|Die Frankfurt-Tipp Bewertung:|
|Laufzeit:||Ca. 130 Min|
|FSK:||From 6 years|
Tony Lip (Viggo Mortensen) has made a name for himself as a bouncer in New York in the early 1960s. But you don't get rich with this job, which is why Tony can only just keep his family afloat. A lucrative job offer comes just in time. Tony will accompany the celebrated pianist Dr. Don Shirley (Mahershala Ali) on his tour as driver and watchdog. There is only one problem: Shirley is black and the tour should lead through the southern states. Conflicts are virtually inevitable. Although the Italo-American himself has prejudices against Afro-Americans, he accepts the job. Two completely different worlds collide quickly and the journey threatens to become a catastrophe - until the two men slowly develop a certain respect for each other…
"Green Book" tells a wonderful true story. Nick Vallelonga, the son of the real Tony Lip, wrote the script that Peter Farrelly ("Crazy about Mary") did with a gratifying restraint. The movie is neither as a comedy nor as a drama too fat, but convinces with a pleasant balance. Of course, there are moments that make you angry and frustrate you a bit, as you realize that since the 1960s there hasn't been as much change as it should have been. On the other hand, there are also numerous scenes, some of them with very subtle humor and a large portion of charm for a real feeling of happiness.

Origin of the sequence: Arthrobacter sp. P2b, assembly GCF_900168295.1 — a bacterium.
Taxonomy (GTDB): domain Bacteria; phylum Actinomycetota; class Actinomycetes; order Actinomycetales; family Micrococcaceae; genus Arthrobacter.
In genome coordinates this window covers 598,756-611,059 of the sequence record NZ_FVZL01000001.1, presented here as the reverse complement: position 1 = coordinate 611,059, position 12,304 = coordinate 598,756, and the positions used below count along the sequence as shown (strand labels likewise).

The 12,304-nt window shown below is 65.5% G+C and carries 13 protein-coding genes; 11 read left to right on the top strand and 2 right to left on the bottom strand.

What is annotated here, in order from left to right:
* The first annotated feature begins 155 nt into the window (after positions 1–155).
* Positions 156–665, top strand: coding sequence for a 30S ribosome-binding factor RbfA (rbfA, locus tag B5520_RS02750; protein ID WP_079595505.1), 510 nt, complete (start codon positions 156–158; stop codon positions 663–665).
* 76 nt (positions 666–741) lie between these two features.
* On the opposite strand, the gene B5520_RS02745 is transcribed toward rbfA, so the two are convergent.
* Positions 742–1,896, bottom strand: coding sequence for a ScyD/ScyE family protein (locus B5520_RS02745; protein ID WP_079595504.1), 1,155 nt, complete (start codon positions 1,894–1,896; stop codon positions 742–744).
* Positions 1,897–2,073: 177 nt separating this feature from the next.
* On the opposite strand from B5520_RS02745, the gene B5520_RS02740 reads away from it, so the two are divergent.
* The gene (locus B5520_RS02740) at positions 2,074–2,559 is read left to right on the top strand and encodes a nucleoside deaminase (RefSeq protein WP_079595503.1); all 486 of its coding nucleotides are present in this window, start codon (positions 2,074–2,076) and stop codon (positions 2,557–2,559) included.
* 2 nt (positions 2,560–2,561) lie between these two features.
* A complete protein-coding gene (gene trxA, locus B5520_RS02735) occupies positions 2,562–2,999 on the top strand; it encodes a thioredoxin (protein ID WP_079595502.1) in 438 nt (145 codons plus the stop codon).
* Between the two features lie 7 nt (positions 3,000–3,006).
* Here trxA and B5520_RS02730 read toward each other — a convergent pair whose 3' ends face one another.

Viggo Mortensen can leave a special impression here, whereby his wonderful Italian-American dialect is unfortunately completely lost in the German dubbing. However, this does not make his character any less charming in the German language version. He plays Tony Lip, who later also worked as an actor (among others in the celebrated series "Die Sopranos"), as a lovable rascal, who succeeds in changing his prejudices and thus wins a friend for life. Oscar-winner Mahershala Ali ("Moonlight") acts very cautiously and is therefore rather in the shadow of the wonderful Viggo Mortensen. But it is precisely this wonderfully distinguished restraint that creates an incredibly stirring dynamic between the two actors and the characters they embody that makes the film so wonderful in the end.
"Green Book" is a plea for overcoming prejudices and boundaries. Because in the end something unique, something wonderful like a genuine, deep friendship can emerge that lasts a whole life long. With this work Peter Farrelly has succeeded in creating a great feel-good cinema that makes the audience happy all around and at the same time inspires them to think without raising the moral index finger too much or drifting into kitsch. That's what it's all about: Absolutely worth seeing!!!!
Ein Artikel von Frankfurt-Tipp